These and other new faculty appointments are the end result of many hours of work involving senior administrators and current faculty. In early spring, academic deans assess their respective school’s teaching needs—based on such factors as faculty retirements or departures and growth of specific majors—and share these with the Office of the Provost, which takes a holistic view using metrics like student credit hours to help determine how many new faculty a school can recruit.

Search committees are formed with current faculty members—who sometimes serve on more than one, depending on their respective department’s openings—to identify and interview three finalists for each position. Soo noted that the school’s dean takes part in the interview process as well, as does the provost if the candidate is a tenured faculty member.

“It’s a reflection of how seriously BC takes its mission when you have senior academic administrators as well as faculty involved in the search for new faculty,” said Soo. “As a university, we make a great effort to ensure that our academic goals and strategies are widely understood throughout each school, department, and program. This knowledge is critical for a search committee member in determining whether a faculty candidate is a good fit for BC.”

Soo emphasized that context is a must in scrutinizing numbers of new faculty hires, at BC and elsewhere. A department or program that is undertaking a new direction or starting a major initiative may carry out multiple or “cluster” hires for an academic year, then have considerably fewer openings the next two or three years. The relative lack of AHANA or women faculty in a particular field on a national level can affect how many candidates are available for a position.

“This year’s successful recruitment season was the result of ongoing collaboration among faculty search committees across the University working to advance key departmental and school priorities,” said Provost and Dean of Faculties David Quigley.  “I look forward to welcoming our newest colleagues to campus later this summer.”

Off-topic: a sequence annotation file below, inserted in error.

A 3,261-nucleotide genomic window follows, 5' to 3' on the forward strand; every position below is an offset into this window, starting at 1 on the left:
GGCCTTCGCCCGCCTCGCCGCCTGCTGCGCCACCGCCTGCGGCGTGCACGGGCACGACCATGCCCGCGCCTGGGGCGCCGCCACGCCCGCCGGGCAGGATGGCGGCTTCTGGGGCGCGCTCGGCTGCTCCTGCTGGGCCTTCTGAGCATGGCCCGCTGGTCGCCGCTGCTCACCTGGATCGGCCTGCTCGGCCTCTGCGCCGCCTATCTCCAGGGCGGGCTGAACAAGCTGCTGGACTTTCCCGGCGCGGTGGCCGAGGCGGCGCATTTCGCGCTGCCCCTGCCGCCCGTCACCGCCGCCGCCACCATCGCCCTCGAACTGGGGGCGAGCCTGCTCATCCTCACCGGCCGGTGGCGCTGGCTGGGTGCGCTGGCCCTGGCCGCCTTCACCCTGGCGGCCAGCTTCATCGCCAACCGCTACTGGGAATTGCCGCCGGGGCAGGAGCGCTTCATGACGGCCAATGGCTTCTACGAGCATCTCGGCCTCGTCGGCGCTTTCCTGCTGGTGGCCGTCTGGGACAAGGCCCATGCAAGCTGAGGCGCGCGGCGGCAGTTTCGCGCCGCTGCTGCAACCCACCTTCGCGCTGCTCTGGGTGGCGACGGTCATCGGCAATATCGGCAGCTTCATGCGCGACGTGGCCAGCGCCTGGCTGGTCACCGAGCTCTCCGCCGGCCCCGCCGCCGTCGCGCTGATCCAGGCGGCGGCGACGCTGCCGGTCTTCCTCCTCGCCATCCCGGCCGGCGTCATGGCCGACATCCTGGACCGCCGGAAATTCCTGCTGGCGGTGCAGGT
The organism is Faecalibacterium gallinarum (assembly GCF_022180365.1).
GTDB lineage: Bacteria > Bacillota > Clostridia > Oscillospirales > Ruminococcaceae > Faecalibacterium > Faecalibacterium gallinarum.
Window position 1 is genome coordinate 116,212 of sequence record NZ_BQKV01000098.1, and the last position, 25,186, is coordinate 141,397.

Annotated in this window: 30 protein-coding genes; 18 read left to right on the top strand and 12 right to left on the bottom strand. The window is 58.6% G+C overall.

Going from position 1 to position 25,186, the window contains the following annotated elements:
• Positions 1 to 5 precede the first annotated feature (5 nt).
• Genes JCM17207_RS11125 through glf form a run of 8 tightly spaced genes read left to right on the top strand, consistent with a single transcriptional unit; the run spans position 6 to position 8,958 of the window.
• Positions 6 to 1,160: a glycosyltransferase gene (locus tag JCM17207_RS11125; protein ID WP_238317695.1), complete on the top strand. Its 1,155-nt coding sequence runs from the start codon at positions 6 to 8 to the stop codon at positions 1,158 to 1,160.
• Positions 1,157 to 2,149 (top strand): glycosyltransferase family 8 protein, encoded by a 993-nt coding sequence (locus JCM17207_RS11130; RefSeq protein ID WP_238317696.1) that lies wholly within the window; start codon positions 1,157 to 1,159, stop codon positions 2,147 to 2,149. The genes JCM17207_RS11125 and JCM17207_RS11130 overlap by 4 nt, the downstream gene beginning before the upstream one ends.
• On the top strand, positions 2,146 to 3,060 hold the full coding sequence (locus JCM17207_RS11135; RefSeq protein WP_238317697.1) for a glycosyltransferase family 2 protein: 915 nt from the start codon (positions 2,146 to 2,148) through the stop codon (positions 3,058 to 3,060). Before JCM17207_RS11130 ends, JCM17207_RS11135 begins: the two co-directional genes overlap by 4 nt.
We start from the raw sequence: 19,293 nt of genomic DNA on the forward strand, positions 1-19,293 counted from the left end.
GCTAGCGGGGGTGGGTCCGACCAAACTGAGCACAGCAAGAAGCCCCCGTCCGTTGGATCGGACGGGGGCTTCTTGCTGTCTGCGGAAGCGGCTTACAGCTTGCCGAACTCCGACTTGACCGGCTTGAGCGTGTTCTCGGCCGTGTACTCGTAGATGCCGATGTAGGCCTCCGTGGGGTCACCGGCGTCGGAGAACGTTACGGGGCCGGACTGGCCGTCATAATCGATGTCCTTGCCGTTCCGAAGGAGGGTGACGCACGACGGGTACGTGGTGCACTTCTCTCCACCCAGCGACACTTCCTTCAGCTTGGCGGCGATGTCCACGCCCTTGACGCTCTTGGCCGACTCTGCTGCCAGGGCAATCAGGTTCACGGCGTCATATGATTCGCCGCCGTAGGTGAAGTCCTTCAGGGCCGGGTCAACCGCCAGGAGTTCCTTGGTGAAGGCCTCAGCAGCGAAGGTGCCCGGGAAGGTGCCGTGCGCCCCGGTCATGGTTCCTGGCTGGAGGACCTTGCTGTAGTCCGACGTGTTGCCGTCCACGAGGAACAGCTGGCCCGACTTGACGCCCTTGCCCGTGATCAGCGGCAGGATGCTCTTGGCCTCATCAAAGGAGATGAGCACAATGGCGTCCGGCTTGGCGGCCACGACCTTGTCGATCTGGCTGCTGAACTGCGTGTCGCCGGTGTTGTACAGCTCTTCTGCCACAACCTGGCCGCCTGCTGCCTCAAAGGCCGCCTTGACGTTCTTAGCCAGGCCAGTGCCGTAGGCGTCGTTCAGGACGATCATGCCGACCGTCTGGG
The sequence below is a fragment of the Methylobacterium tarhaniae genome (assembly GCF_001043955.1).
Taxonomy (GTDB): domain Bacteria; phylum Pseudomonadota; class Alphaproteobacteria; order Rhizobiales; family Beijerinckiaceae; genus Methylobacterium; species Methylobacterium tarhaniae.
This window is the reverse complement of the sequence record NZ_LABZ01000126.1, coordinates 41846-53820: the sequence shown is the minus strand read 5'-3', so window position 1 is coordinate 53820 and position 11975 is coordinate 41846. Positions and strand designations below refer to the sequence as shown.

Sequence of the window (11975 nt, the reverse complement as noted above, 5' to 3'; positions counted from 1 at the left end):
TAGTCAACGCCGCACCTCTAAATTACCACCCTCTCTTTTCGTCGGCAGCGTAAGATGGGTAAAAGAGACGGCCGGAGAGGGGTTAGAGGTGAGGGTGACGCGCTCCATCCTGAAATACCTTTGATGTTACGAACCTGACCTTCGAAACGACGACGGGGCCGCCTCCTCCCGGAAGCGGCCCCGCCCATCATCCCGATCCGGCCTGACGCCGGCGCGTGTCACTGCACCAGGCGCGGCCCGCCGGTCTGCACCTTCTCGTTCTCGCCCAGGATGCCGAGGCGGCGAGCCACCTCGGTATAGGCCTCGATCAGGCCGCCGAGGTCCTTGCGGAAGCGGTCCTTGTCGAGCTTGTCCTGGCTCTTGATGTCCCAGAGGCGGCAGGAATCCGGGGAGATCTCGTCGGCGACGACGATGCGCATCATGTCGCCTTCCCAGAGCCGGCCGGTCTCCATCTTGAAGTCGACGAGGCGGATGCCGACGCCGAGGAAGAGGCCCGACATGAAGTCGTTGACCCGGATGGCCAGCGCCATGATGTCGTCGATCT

New faculty members will receive their formal introduction to BC at an all-day event on August 17, which will begin with greetings from University President William P. Leahy, S.J., Haub Vice President for University Mission and Ministry John Butler, S.J., and Quigley. Presentations on the University Mission and Ministry division’s work and on Title IX and student health and wellness will round out the morning session. The afternoon will include an introduction to University Libraries, a student panel, a session on teaching and research grants, and a talk on the Schiller Institute for Integrated Science and Society by Laura Steinberg, the Seidner Executive Director of the institute. A reception with deans and department chairs will close out the day.

Soo said the University has put an increasingly greater emphasis on faculty orientation, reflecting contemporary higher education practices but also its own institutional aims.

“We’ve found the panel with current undergraduates to be especially popular, because it’s a chance to hear what specific ways a faculty member can help students, inside and outside of the classroom.  The message we send to new faculty is, ‘We want you to succeed, not just because we’ve invested a lot in you, but because we feel you have much to offer our students as well as your colleagues.’”